1st Armored Division helping Iraqis make progress in fight against ISIS
By DAVID BURGE | El Paso Times, Texas (Tribune News Service) | Published: October 8, 2017
The Iraqis are making tremendous progress in their fight against the Islamic State, and soldiers from Fort Bliss’ 1st Armored Division have been playing an important command and support role since arriving in the country this summer, a British general said.
“ISIS will be defeated in Iraq,” said British Brig. Gen. Frazer Lawrence, who has served as a deputy commanding general with the 1st Armored Division and Fort Bliss since arriving at the installation in October 2015 in an exchange program.
“The coalition, with the 1st Armored Division as part of it, is committed to enabling our Iraqi partners to be able to do that (defeat IS),” Lawrence added during a telephone interview from Baghdad.
A team of about 400 soldiers from the 1st Armored Division’s Headquarters and Headquarters Battalion and Division Artillery deployed to Iraq this summer and took over the mission leading what is called Combined Joint Forces Land Component Command.
Maj. Gen. Robert “Pat” White, the commanding general for Fort Bliss and the 1st Armored Division, is leading this important command. Lawrence is serving as deputy commander.
This organization oversees nearly 10,000 U.S. and coalition troops from 23 countries who are helping to train, assist and advise the Iraqis in their fight against IS.
Shortly after the 1st Armored Division took over this command role in July, the Iraqi city of Mosul – which had served as the capital of the IS caliphate – was liberated, Lawrence said.
Other large population centers, like Tal Afar, Ana and Akashat, have been liberated since the 1st Armored Division arrived too, he added.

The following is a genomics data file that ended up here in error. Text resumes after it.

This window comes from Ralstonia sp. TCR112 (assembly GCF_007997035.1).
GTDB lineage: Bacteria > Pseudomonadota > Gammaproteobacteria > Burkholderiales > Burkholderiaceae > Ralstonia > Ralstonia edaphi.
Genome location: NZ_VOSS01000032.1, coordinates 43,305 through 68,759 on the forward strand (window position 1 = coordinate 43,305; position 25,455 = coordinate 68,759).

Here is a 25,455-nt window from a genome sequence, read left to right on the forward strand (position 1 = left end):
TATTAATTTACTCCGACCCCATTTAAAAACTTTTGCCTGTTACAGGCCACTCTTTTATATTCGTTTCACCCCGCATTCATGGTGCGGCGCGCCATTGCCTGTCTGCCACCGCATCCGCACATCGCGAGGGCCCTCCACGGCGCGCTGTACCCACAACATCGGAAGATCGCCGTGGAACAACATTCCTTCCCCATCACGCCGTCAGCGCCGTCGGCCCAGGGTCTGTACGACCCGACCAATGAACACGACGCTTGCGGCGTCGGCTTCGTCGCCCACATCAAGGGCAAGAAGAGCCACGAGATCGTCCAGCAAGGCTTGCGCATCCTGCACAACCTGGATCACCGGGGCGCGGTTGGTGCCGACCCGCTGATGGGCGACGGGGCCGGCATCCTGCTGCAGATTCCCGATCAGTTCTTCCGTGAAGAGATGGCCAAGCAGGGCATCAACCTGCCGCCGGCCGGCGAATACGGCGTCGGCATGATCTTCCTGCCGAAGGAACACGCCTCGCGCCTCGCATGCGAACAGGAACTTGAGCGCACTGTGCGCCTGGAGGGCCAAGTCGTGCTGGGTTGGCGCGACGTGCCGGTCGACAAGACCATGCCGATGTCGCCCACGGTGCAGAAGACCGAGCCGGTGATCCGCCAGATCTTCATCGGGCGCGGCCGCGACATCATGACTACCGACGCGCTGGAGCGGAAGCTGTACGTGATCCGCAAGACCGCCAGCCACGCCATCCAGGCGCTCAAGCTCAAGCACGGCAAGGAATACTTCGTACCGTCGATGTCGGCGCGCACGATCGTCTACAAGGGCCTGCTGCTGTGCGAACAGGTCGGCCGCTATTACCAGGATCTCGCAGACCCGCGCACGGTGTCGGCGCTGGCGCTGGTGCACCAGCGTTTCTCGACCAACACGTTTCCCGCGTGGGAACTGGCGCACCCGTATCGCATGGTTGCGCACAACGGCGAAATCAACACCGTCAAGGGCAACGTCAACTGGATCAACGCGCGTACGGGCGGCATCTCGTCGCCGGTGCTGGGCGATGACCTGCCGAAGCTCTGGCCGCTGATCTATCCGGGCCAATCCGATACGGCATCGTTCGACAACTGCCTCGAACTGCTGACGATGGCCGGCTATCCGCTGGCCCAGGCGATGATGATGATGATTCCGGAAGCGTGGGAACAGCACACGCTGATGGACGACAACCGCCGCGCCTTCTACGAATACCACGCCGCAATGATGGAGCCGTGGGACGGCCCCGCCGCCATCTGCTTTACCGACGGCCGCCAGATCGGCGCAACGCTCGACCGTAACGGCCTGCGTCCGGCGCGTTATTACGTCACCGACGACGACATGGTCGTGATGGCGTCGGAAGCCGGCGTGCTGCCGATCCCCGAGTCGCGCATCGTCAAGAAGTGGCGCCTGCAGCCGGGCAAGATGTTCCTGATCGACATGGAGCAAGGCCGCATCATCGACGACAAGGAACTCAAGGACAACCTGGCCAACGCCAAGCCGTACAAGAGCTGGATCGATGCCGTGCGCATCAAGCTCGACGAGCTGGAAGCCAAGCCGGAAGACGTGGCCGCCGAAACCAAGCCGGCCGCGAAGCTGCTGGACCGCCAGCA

“The success of the Iraqi security forces has been significant in the months since we got there,” Lawrence said. “With our support, they have made huge gains over the past three to four months.”
The Iraqi government reported Thursday that it had retaken the city of Hawija in the north-central part of the country.
The only other significant population center under IS control is around Al Qaim and Rawa in the Anbar province in the western part of the country, Lawrence said.
“Once those have been liberated, all the major population centers will be under the control and influence of the Iraqi government,” Lawrence said.
The team from the 1st Armored Division replaced the 1st Infantry Division headquarters from Fort Riley, Kan., and took over this command role on July 12. Soldiers from Fort Bliss started deploying in June and are expected to stay for about nine months.
Fort Bliss soldiers are stationed in Baghdad, Erbil and other locations around Iraq.
To form the land headquarters in Iraq, the team from the 1st Armored Division joined with a larger force consisting of troops from sister U.S. services and from coalition partners. The total headquarters team is about 1,500 troops with about half from coalition partners, Lawrence said.
In the summer of 2014, IS was “at the gates of Baghdad,” Lawrence said.
Since then, the Iraqis have liberated 4 million of their own people from the “repressive regime” of IS and 41,000 square kilometers of territory or nearly 16,000 square miles – about the size of Massachusetts and Connecticut combined, Lawrence said.
The 1st Armored Division headquarters began training for this command mission nearly a year ago. The train-up included the elaborate Warfighter command post exercise held in February at Fort Bliss.
The Warfighter helped get 1st Armored Division soldiers ready for all the functions they would be performing in Iraq, such as helping the Iraqis plan operations, Lawrence said. The 1st Armored Division is also helping to provide intelligence and joint fires support to the Iraqis, he added.
Lawrence said he has benefited immensely from having lived at Fort Bliss and training with the 1st Armored Division team that ended up deploying.
“I am part of the 1st Armored Division,” Lawrence said. “I have trained with all the people in it. General White is my neighbor at Fort Bliss. I know everyone really well.”
“Having trained up with the division, I don’t have to develop relationships with the American staff,” he continued. “I know them. They are my friends and colleagues. It also helps that I understand American terminology, acronyms. I am able to translate for the other coalition partners.”
To do their jobs in relative peace of mind, soldiers need to know that they have the support of their families and the community back home, Lawrence said.
“And 1st Armored Division families and El Paso have been giving us tremendous support,” Lawrence said. “We couldn’t do our jobs without you.”
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